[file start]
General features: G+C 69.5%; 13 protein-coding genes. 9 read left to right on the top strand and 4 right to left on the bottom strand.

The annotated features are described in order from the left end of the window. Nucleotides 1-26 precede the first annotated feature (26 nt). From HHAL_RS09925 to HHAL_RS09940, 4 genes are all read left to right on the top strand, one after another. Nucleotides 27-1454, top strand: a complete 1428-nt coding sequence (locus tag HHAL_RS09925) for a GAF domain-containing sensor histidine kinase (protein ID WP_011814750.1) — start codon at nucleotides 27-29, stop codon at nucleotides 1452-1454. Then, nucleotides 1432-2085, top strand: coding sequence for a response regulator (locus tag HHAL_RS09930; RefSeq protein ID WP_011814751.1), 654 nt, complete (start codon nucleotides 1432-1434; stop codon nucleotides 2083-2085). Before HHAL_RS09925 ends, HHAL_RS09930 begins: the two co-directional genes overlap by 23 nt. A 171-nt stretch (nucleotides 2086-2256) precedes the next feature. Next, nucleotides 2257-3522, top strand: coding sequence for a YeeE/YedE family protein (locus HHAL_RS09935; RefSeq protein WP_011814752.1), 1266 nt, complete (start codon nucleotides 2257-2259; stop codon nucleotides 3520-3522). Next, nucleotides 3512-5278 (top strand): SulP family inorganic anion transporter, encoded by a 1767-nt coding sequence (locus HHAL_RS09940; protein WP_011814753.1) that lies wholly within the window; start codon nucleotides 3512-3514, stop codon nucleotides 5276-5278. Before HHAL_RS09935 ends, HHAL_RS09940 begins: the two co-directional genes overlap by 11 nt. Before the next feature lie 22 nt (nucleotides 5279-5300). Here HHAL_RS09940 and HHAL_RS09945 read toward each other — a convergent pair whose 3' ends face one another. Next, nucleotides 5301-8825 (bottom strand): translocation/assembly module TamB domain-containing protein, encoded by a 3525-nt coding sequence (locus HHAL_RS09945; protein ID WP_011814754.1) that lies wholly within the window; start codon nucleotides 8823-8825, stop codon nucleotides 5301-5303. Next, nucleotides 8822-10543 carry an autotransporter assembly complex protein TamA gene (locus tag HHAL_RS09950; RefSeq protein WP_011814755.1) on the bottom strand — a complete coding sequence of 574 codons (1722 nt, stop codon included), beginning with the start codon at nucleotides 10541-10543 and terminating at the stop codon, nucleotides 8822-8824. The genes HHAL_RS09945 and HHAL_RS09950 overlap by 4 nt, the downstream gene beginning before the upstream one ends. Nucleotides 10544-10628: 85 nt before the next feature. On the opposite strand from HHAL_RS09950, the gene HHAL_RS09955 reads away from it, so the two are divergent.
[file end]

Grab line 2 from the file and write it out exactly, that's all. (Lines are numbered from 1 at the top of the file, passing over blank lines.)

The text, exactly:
The annotated features are described in order from the left end of the window. Nucleotides 1-26 precede the first annotated feature (26 nt). From HHAL_RS09925 to HHAL_RS09940, 4 genes are all read left to right on the top strand, one after another. Nucleotides 27-1454, top strand: a complete 1428-nt coding sequence (locus tag HHAL_RS09925) for a GAF domain-containing sensor histidine kinase (protein ID WP_011814750.1) — start codon at nucleotides 27-29, stop codon at nucleotides 1452-1454. Then, nucleotides 1432-2085, top strand: coding sequence for a response regulator (locus tag HHAL_RS09930; RefSeq protein ID WP_011814751.1), 654 nt, complete (start codon nucleotides 1432-1434; stop codon nucleotides 2083-2085). Before HHAL_RS09925 ends, HHAL_RS09930 begins: the two co-directional genes overlap by 23 nt. A 171-nt stretch (nucleotides 2086-2256) precedes the next feature. Next, nucleotides 2257-3522, top strand: coding sequence for a YeeE/YedE family protein (locus HHAL_RS09935; RefSeq protein WP_011814752.1), 1266 nt, complete (start codon nucleotides 2257-2259; stop codon nucleotides 3520-3522). Next, nucleotides 3512-5278 (top strand): SulP family inorganic anion transporter, encoded by a 1767-nt coding sequence (locus HHAL_RS09940; protein WP_011814753.1) that lies wholly within the window; start codon nucleotides 3512-3514, stop codon nucleotides 5276-5278. Before HHAL_RS09935 ends, HHAL_RS09940 begins: the two co-directional genes overlap by 11 nt. Before the next feature lie 22 nt (nucleotides 5279-5300). Here HHAL_RS09940 and HHAL_RS09945 read toward each other — a convergent pair whose 3' ends face one another. Next, nucleotides 5301-8825 (bottom strand): translocation/assembly module TamB domain-containing protein, encoded by a 3525-nt coding sequence (locus HHAL_RS09945; protein ID WP_011814754.1) that lies wholly within the window; start codon nucleotides 8823-8825, stop codon nucleotides 5301-5303. Next, nucleotides 8822-10543 carry an autotransporter assembly complex protein TamA gene (locus tag HHAL_RS09950; RefSeq protein WP_011814755.1) on the bottom strand — a complete coding sequence of 574 codons (1722 nt, stop codon included), beginning with the start codon at nucleotides 10541-10543 and terminating at the stop codon, nucleotides 8822-8824. The genes HHAL_RS09945 and HHAL_RS09950 overlap by 4 nt, the downstream gene beginning before the upstream one ends. Nucleotides 10544-10628: 85 nt before the next feature. On the opposite strand from HHAL_RS09950, the gene HHAL_RS09955 reads away from it, so the two are divergent.